Few years ago I modified a salvaged ATX power supply to a fixed voltage bench power supply. It was very useful, I still use it, however it comes a time when you need other voltages than some fixed voltages (eg. 3/5/12V). Nevertheless you might even need to be able to limit the current drawn by the load so obviously a computer ATX PSU is not what you need. What you need is a variable power supply.
The cheapest variable power supply that one can get from eBay starts from $50 and can go as far as $1000 or more. For a weekend hobbyist that would be an overkill. Since a hobbyist why not building one for less than $25 instead? First it would be fun and second, since it is made by ourselves we would know how to fix it or upgrade it at anytime. So let's get started!
- it should be portable so it would be nice to have a pluggable power cord instead one soldered/connected permanently.
- it should be easy to start/stop so a switch button is a must; preferably one with a light indicator
- it should contain a short circuit protection so a 5A fuse holder is also a must
- it should allow us to connect the VCC/ground with easy so a pair of banana binding posts are preferable
- it should allow us to tune the voltage and amperage so 2 variable potentiometers would be required and preferably a pair of control knobs
- it should display the voltage/amperage so a LCD ammeter voltmeter would be exactly what we need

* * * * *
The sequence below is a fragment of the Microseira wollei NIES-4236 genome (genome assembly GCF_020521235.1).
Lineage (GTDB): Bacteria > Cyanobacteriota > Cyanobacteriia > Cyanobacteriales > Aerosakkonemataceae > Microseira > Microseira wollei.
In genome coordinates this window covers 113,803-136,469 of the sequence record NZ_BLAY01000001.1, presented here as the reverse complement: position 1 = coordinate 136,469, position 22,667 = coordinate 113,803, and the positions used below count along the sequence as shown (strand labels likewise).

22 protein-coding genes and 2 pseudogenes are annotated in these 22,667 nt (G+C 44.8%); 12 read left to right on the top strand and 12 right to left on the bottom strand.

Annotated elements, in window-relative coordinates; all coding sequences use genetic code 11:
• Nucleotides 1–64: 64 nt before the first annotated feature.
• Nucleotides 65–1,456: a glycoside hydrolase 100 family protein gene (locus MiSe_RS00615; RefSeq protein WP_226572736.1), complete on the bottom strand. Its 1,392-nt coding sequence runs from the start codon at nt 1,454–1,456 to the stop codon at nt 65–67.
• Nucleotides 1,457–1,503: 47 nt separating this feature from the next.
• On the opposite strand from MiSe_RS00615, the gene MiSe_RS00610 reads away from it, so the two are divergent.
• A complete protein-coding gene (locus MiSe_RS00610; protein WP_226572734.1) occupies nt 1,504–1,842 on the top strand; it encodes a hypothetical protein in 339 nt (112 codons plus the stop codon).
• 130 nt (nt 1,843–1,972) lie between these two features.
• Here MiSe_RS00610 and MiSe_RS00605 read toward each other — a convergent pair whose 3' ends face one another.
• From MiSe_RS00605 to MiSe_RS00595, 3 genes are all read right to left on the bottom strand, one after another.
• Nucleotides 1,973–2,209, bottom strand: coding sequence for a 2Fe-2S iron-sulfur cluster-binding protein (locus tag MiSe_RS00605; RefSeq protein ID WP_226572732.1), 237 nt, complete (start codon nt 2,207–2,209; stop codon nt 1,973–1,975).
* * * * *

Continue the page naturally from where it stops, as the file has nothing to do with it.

- an enclosure/case for the project is also required, plastic/Aluminium would be the best
- it should allow us higher voltages as 24V or 30V and minimum 1A so a 30W AC-DC transformer is a minimum
- it should be able to step-up or step-down the voltage from to 0-30V; although we could build the voltage buck/boost converter from scratch it would be cheaper/effective to buy an off-the-shelf board that does exactly this
- optionally it may provide some outputs for fixed voltages like 3.3V or 5V which are handy when working with micro-controllers, Arduino, charging a smartphone, etc
Bill of Material
- 0-30V 10A buck/boost converter: LTC3780 regulator for $10
- 100-240VAC to 12VDC @ 5A (60W) power supply for $5+
- 10A 250V Inlet Plug Fuse Switch Power Supplys Socket 3 Pin for $1
- 100V 10A LCD voltmeter ammeter for $2.5
- 1 pair banana binding post for $0.5
- 200K and 500K linear potentiometers for $1.5
- 200x120x75 mm enclosure box for $5
- 10pcs knobs for rotary taper potentiometerÂ for $0.7
- optionally a 1.8A, 1-17V buck converter for $0.5 (or 5pcs @ $2) that would be use for providing fixed voltage outputs for small current loads
Please note that if you buy a larger quantity the price per unit is smaller than what was estimated above. Usually I buy at least 5/10/20/100 pieces for those components that I know I might use in different projects (eg. switches, fuses, binding posts, pots, etc)
Not an artistic draw but something that might help you to understand the components involved and the wiring between them. So let's start following the whole circuit:
- powering the AC-DC power supply
- the AC line goes to the 5A fuse which later goes to the pin 1 of the power switch